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Timmons Arts Foundation funds saxophone for Mablevale Middle School Student

 

Mablevale Middle School student, Dawan Heard receives a new Alto Saxophone from Timmons Arts Foundation President, Theresa Timmons, during Designers Choice  Fashion Preview Fashion Show

Mablevale Middle School student, Dawan Heard receives a new Alto Saxophone from Timmons Arts Foundation President, Theresa Timmons, during Designers Choice Fashion Preview Fashion Show

 

When Mablevale Middle School sixth grader Dawan Heard received an alto saxophone thanks to grant funding from the Timmons Arts Foundation, he got more than a shiny new horn with which to play music. He also received a key that opens doors to creativity, reasoning, teamwork and self confidence.

“I always say music is brainpower,” said Heard’s band teacher, Henry Scott.  “It helps you multi-task, reading notes and fingering notes on the instrument. So my kids reason well. There’s so much they have to do, to deal with, reasoning comes as second nature to them.”

And Heard, though late to start process, has had no problem catching up.

“He’s been making enormous progress,” Scott said. “Most kids start in August.  Dawan started right before the Christmas break … and now he’s coming to practice with the others and playing.

“And that’s important, because it’s different when you’re playing with others,” Scott continued. “I tell my students you are your brother’s keeper. If even one person is wrong, the whole band is wrong.”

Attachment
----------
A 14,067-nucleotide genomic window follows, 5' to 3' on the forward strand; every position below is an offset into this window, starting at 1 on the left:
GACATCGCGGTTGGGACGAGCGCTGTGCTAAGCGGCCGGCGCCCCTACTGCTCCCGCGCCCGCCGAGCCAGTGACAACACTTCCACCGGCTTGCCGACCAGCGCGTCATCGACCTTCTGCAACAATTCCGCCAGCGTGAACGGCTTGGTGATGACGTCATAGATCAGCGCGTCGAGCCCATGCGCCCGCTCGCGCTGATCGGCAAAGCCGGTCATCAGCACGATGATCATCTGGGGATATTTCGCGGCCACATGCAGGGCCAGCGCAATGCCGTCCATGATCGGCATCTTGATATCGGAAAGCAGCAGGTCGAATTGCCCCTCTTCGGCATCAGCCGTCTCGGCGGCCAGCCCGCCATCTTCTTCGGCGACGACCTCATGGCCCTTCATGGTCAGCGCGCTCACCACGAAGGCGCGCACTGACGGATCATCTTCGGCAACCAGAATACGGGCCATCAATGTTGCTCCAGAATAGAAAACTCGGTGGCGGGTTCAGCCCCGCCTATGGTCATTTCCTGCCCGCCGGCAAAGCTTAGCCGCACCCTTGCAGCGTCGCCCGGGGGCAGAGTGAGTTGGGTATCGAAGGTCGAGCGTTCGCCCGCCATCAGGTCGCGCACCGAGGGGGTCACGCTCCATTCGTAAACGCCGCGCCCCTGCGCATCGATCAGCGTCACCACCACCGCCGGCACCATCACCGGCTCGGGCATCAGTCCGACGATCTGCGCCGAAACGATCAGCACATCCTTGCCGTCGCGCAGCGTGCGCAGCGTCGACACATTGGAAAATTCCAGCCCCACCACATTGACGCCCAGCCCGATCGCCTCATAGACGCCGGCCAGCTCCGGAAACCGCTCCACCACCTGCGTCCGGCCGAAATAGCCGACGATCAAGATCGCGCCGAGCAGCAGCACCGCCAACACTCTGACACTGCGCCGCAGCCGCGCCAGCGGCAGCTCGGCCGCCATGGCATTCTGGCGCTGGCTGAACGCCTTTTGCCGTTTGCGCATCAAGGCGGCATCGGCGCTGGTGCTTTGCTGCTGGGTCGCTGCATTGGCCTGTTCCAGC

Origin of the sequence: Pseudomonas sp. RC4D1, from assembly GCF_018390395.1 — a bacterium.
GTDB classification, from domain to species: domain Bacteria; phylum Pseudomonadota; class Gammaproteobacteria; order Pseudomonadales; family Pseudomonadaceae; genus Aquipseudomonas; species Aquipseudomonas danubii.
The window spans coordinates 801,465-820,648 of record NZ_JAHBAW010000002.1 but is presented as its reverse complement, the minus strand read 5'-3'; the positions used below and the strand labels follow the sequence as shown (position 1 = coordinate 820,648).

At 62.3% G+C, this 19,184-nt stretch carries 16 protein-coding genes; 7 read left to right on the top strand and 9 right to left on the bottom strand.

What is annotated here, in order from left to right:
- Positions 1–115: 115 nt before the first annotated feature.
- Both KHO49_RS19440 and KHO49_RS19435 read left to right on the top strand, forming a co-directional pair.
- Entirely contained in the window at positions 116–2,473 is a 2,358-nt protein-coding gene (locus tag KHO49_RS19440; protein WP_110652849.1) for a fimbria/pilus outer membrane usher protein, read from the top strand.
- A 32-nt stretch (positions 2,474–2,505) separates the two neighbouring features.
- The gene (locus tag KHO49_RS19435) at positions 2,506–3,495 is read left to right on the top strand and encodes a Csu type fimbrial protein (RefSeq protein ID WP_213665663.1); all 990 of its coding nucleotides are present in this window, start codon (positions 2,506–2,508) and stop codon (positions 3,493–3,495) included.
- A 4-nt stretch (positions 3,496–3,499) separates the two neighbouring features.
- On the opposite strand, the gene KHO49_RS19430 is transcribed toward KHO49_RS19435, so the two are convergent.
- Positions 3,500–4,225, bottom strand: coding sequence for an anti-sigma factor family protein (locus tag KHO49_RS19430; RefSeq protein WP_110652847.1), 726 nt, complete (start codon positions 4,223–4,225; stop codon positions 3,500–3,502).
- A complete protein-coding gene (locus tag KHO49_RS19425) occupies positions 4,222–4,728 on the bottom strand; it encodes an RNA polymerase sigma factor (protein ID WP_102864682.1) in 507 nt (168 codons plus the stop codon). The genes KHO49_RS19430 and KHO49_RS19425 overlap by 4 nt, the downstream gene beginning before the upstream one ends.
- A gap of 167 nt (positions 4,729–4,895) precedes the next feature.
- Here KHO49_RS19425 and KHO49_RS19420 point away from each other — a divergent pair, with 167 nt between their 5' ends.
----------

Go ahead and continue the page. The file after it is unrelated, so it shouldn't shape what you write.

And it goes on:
That he’s caught up so quickly is a credit to Dawan’s dedication, said Scott, who noted the horn goes home with him every night for practice. And, per the teacher’s mandate, it comes back every day. Students who forget their instruments get no credit for the day and learn a lesson in responsibility in the process, Scott said.

But that’s a lesson Heard already knows. A diabetic, he takes good care of himself and his health and shows the same attentiveness to his instrument, Scott said.

“He’s very protective and takes great care of it,” the teacher said. “He walks around the halls carrying that horn like he’s carrying a bag of gold.”

And in a way, Scott said, it’s just that. While the school owns and rents instruments out to band students, Dawan wasn’t interested in the horns that were in stock, the tubas, baritones and trombones. He, like a lot of students first learning to play, was interested in an instrument he knew and recognized: the saxophone. But the school just didn’t have one, Scott said.

“There’s just no way the budget can cover every school in the district with everything they need,” he said, noting that’s even with the help of boosters and outside sponsors like churches. So the Timmons Arts Foundation grant that paid for Dawan’s sax was most welcome, Scott said.

“That’s doing something that helps our society, that helps our world on down the line,” he said. “Some people in academics don’t see – though some do – the benefits of fine arts. But when kids are really into it, when they’re in the zone, they can think in and outside of the box. They reason better. And if I can open that door for even one of the many, I can be happy.”

In Dawan’s case, consider it wide open, Scott said.

“You should just see his face when he comes in to play.”

                                                                                                                                                                        BY SPENCER WATSON